The Big Plate: What’s on your plate?
Jennifer (Co founder) MusicSpoke: We recently returned from a national conference in Salt Lake City where MusicSpoke was enthusiastically received by the choral community. The American Choral Directors Association has a national conference biennially. We knew that it would be important for MusicSpoke to have a strong presence at this convention in order to solidify our standing in the choral music world. We were blown away by how many people came to our booth because they heard about us online, read the blog, or were referred to us by other musicians. Kurt and I were non-stop talking to people for 4 days straight. We made great connections with attendees and other vendors, and strengthened our relationships with existing ACDA members. We were one of the vendor hits of the conference. It was exhausting but exhilarating!
TBP: How did MusicSpoke get started?
Jennifer: The idea for MusicSpoke came when Kurt was attending the last national ACDA conference in Dallas, TX in 2013. I only ever updated his website when he went to conferences and I was going to add e-commerce to his website so we could sell his self-published scores. I started looking at other composer websites out there and they were all terrible! Composers aren’t coders, marketers, or designers. They are musicians. First I thought I would just make a killing selling web services to composers. Then I started to think about the larger problem. With each composer having a separate website and catalog of works, there would be no centralized, searchable database to find music in a particular genre across composers. So instead of just solving the problem for my husband, I decided to solve it for all the composers out there.
TBP: I know that you founded Argyle Octopus. Are there any differences or challenges you’ve had when co founding MusicSpoke. What makes the two businesses different?
Jennifer: They are very different. With Argyle Octopus, I woke up one day with an entrepreneurial seizure, quit my job, and incorporated 4 days later. I decided I had to give it a go, and the worse thing that could happen was that I would just have to get a job. I spent 9 hours a day networking and meeting with people and then spent 10 hours at night making proofs and emailing customers. It was grueling and lonely. After about 5 months of shear force, I had built up enough clientele that it was time to think about building a business. I knew I needed help but I didn’t know what that looked like. So I turned to the SCC Entrepreneurship Center and joined their Business Incubator Program. It was a life (and business) saver. It was still grueling and lonely at times, but I found guidance from the staff and comradery with the other incubator tenants. Eventually I was able to hire employees and start working on my business instead of in it.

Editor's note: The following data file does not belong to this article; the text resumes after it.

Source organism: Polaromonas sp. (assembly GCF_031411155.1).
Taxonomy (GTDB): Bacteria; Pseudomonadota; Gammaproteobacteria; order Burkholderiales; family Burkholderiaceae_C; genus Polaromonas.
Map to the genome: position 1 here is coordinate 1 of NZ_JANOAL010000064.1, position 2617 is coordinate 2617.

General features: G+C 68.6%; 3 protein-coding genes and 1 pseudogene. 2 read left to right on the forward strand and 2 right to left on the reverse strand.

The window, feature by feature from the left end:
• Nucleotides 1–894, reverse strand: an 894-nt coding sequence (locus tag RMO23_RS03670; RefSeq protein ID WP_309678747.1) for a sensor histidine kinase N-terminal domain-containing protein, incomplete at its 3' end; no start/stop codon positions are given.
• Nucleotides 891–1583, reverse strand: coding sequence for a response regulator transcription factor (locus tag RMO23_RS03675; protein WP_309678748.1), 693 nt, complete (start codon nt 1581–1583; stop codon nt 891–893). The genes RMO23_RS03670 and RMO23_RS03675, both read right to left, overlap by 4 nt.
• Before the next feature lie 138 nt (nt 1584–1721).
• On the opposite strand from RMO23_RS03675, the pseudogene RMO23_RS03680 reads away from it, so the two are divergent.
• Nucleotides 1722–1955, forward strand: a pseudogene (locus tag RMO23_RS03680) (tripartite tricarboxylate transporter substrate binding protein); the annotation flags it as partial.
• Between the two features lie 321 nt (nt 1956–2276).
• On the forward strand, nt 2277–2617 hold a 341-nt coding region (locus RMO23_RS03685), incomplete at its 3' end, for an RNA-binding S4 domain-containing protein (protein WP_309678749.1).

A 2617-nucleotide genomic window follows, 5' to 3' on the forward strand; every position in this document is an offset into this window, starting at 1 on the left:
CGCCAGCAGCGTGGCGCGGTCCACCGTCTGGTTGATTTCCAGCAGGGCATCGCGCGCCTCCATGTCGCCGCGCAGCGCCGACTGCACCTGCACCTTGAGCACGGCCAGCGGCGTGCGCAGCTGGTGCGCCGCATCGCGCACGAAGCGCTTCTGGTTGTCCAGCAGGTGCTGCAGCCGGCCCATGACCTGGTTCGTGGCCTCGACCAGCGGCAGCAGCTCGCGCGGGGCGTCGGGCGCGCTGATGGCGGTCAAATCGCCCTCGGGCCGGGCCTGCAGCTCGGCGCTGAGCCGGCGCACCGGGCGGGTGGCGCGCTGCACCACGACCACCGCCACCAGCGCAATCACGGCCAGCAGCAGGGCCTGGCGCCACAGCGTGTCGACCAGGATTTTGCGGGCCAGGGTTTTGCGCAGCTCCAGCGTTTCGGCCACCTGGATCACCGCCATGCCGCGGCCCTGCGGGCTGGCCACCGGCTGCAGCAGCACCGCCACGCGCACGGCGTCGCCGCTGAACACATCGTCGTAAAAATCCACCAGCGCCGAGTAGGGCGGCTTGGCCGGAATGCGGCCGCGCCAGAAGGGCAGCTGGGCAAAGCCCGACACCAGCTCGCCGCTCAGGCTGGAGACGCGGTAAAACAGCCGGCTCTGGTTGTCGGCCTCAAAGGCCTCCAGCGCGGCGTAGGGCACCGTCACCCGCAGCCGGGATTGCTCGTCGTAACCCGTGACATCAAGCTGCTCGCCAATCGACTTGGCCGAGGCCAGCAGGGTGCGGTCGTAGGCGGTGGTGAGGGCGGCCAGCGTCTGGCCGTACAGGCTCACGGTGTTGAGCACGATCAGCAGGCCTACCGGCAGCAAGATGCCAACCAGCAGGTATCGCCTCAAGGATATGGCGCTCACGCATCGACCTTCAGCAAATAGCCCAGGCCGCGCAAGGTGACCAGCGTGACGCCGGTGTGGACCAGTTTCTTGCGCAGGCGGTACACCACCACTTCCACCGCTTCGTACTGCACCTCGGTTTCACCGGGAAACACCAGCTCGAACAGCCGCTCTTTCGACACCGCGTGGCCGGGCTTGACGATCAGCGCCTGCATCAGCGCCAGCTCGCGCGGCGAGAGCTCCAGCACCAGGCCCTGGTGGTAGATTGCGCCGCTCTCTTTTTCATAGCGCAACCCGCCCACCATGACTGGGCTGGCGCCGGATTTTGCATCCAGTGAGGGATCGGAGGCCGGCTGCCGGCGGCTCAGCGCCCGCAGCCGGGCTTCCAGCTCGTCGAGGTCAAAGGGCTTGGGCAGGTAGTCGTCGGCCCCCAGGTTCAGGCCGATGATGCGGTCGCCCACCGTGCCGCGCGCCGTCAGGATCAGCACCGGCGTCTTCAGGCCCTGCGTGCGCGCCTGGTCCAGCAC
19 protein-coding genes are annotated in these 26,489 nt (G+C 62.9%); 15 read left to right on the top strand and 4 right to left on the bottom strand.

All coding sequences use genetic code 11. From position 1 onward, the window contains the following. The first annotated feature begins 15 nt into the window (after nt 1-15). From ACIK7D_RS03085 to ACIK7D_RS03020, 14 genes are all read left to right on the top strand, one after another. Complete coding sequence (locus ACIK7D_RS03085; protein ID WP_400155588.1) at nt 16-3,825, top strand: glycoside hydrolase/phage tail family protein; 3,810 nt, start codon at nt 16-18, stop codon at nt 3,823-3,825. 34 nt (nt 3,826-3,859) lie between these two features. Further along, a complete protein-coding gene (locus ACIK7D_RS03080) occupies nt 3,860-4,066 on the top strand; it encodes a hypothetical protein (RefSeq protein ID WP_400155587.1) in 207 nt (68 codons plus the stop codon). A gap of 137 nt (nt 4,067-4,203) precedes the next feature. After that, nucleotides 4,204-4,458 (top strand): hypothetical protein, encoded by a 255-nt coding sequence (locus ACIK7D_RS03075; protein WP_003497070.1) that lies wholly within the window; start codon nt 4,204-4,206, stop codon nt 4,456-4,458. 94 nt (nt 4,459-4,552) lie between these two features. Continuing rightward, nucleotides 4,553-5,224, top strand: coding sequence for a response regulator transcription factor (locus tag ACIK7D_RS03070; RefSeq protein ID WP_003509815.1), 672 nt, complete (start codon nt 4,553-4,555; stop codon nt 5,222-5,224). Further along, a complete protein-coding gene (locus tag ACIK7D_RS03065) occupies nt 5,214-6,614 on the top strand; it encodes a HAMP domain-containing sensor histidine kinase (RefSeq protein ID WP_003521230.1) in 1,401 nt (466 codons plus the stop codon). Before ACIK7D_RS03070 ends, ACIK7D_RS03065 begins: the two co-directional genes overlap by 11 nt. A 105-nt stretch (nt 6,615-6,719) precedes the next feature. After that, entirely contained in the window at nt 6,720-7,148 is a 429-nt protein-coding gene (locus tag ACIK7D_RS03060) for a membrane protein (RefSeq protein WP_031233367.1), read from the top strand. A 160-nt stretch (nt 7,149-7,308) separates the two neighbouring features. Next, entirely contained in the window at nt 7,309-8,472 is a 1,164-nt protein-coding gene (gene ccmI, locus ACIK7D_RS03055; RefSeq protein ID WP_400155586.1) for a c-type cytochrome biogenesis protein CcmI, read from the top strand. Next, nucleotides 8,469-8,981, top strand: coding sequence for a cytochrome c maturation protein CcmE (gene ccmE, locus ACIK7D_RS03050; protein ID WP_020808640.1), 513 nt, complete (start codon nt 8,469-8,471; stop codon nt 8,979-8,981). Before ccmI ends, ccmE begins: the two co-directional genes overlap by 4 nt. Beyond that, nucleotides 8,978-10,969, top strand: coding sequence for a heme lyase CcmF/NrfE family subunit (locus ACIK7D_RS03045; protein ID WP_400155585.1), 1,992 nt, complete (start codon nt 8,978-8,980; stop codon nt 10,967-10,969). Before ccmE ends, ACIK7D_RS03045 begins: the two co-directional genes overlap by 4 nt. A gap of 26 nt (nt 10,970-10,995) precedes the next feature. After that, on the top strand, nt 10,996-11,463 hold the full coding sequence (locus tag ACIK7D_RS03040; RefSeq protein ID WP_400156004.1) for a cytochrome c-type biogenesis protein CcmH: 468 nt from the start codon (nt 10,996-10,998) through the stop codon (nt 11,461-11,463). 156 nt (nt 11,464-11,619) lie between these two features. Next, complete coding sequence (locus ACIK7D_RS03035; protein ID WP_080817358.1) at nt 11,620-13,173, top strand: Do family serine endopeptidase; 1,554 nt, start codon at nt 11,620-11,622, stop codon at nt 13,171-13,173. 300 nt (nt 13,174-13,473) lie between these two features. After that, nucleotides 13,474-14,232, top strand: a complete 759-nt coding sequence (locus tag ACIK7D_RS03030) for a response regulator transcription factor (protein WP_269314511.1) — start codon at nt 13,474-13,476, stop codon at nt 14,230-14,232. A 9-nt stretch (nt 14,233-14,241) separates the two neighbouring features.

With MusicSpoke, I started with an actual problem to solve. I sought out guidance and mentors right away. It was through these relationships that we applied for and were accepted into the NMotion Accelerator Program in 2014. Talk about life changing! We were able to take 3 different starting points, validate the path to begin, and launch in 52 days with a working MVP! This was not just about being your own boss, but about actually reaching out to potential customers, asking them what they needed to solve their problems, and then giving it to them. I won’t say there is a right or wrong way to build a business, but I will say that there is an easier way. Starting with customers first and giving them what they want is much easier than pounding the pavement trying to drum up business!
TBP: How has starting MusicSpoke in an accelerator made it the startup it is today and how has it helped you as an entrepreneur grow?
Jennifer: As I mentioned before, starting with a problem to solve instead of a product to sell makes more sense in today’s startup climate. Through the NMotion Accelerator, we learned about customer validation, customer development, and product market fit. And then we actually did it. It wasn’t just academic exercises. We had to do it in order to get to demo day with a solution to demo! It was a very intense program with long days and nights, tons of experiential learning, and more information than anyone could possibly absorb. I like to say I got my Harvard MBA in 100 days!